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    Breastfeeding Doesn't Trim Body Fat Quickly

    Quick Fat Loss Not Among Breastfeeding's Benefits
    By
    WebMD Health News

    Sept. 16, 2004 -- Breastfeeding has many advantages for moms and babies. But contrary to popular belief, it doesn't appear to help new moms shed weight quicker after pregnancy.

    The finding comes from researchers Karen Wosje, PhD, and Heidi Kalkwarf, PhD, RD, of Cincinnati Children's Hospital Medical Center.

    The pair studied data from a total of 326 new moms to see if breastfeeding made any difference in losing weight or body fat.

    Previous studies on the topic have been contradictory, leaving breastfeeding's effects on weight and body fat unclear.

    Studying New Moms

    First, Wosje and Kalkwarf focused on brand-new moms during a six-month study that looked at body changes after delivery.

    With new moms, body composition can change quickly after delivery. In the first six months after giving birth, the study's 81 nonbreastfeeding mothers lost fat from their whole body, arms, and legs faster than the 87 breastfeeding moms.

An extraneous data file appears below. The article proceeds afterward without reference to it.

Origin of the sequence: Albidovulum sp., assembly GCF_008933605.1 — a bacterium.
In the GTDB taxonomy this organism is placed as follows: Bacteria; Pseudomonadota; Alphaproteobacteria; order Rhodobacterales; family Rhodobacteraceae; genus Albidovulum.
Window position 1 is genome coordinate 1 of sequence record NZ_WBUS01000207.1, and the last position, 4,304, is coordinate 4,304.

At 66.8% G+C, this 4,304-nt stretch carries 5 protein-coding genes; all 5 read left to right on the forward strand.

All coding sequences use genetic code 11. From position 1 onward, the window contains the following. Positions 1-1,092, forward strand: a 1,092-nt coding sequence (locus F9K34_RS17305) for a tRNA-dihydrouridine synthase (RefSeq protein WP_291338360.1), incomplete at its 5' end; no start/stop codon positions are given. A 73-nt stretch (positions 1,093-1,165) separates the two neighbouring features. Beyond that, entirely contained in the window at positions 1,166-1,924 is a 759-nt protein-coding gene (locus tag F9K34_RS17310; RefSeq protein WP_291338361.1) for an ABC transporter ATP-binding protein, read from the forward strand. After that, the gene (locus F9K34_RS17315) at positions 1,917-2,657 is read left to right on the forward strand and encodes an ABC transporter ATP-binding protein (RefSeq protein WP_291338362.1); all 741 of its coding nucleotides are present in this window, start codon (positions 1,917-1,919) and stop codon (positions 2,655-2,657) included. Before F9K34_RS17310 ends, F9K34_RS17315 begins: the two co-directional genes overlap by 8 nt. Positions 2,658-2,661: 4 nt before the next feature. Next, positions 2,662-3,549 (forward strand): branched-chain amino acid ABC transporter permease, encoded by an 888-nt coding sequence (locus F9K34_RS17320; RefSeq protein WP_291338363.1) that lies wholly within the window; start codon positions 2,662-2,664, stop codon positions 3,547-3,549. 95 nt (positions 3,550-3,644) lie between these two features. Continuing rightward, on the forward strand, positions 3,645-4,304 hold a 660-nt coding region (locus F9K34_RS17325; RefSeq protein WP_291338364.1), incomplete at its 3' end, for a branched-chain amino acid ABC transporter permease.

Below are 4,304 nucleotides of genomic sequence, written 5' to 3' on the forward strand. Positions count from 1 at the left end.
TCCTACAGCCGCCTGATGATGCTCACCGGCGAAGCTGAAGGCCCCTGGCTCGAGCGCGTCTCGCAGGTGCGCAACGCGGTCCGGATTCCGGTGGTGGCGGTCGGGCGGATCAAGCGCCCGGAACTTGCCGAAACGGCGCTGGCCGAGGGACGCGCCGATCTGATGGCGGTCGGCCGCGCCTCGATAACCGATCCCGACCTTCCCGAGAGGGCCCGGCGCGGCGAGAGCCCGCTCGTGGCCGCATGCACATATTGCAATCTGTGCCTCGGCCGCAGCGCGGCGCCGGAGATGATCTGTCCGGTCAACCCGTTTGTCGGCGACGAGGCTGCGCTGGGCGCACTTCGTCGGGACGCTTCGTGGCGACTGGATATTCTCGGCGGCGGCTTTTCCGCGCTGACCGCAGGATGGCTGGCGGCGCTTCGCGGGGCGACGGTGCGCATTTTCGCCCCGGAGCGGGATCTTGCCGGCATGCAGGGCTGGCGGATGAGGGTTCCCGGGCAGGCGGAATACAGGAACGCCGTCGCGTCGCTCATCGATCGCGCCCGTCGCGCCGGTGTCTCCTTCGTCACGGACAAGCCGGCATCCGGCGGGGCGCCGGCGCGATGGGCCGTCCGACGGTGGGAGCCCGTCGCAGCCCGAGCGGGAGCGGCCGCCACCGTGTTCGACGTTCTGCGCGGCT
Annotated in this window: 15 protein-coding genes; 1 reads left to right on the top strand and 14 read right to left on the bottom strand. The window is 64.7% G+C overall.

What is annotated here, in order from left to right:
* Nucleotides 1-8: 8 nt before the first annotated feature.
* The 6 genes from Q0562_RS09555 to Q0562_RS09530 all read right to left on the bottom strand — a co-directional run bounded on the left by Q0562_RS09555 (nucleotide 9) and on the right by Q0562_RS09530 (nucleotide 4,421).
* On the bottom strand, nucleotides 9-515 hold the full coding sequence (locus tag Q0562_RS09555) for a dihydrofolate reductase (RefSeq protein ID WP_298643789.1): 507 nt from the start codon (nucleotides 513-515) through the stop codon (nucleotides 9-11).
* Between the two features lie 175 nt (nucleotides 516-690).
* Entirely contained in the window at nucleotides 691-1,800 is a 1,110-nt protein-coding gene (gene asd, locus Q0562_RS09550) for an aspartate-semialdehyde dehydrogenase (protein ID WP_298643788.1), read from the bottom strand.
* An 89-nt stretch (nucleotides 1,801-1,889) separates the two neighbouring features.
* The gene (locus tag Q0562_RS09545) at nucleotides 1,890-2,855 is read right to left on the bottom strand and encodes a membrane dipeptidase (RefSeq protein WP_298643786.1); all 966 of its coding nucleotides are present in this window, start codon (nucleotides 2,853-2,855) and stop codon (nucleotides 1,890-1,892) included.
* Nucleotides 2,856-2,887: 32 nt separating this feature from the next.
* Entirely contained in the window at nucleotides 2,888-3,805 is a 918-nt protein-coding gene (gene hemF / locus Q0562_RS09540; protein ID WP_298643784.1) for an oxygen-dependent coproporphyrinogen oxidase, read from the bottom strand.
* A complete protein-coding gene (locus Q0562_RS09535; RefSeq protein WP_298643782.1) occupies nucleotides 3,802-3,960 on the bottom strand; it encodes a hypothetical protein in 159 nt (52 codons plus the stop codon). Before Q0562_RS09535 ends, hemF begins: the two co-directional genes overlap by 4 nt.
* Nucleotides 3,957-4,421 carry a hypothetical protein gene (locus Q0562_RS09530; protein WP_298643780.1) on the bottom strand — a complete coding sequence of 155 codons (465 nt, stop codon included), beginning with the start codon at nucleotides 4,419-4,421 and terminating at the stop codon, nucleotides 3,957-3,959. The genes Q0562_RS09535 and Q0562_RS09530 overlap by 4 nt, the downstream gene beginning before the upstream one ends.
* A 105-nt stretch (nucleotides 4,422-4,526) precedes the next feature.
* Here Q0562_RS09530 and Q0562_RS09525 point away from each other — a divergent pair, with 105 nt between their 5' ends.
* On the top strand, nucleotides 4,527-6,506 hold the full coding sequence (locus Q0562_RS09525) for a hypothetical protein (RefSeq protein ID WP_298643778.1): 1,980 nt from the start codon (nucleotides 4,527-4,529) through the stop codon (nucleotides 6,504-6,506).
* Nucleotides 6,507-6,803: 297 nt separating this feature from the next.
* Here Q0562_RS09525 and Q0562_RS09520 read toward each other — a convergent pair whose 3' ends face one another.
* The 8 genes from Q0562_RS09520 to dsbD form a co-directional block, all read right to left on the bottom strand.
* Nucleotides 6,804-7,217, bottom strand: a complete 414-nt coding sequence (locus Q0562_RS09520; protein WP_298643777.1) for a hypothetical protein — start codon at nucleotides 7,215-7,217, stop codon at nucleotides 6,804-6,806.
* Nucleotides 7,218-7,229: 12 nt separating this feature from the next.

In addition, the lactating women gained fat in their arms.

    A change in body composition was determined by imaging the whole body and determining fat and muscle mass.

    However both groups lost weight at similar rates and decreases in body weight was not influenced by breastfeeding. All mothers lost some fat in their trunk (chest, stomach, and pelvic region), but it was the rate of fat loss that differed.

    The breastfeeding moms may have also consumed more calories. In breastfeeding mothers the hormone prolactin stimulates appetite, as well as prompts milk production, which could account for the extra calories consumed by these women.

    In addition, the nonbreastfeeding women reported more intense physical activity than the breastfeeders.

    Weaning Stage

    Next, the researchers examined data from women who had had babies six to 12 months earlier.

    By then, any differences in body composition between lactating and nonlactating moms had disappeared.

    "There was no influence of lactation ... on fat mass losses in the women in the weaning study," write the researchers.

    "The rates of decrease in body weight and whole body percentage fat were not significantly influenced by lactation."

    On average, all the women in the weaning study lost fat mass at all body sites. Body composition keeps changing until at least one year after giving birth, say the researchers.

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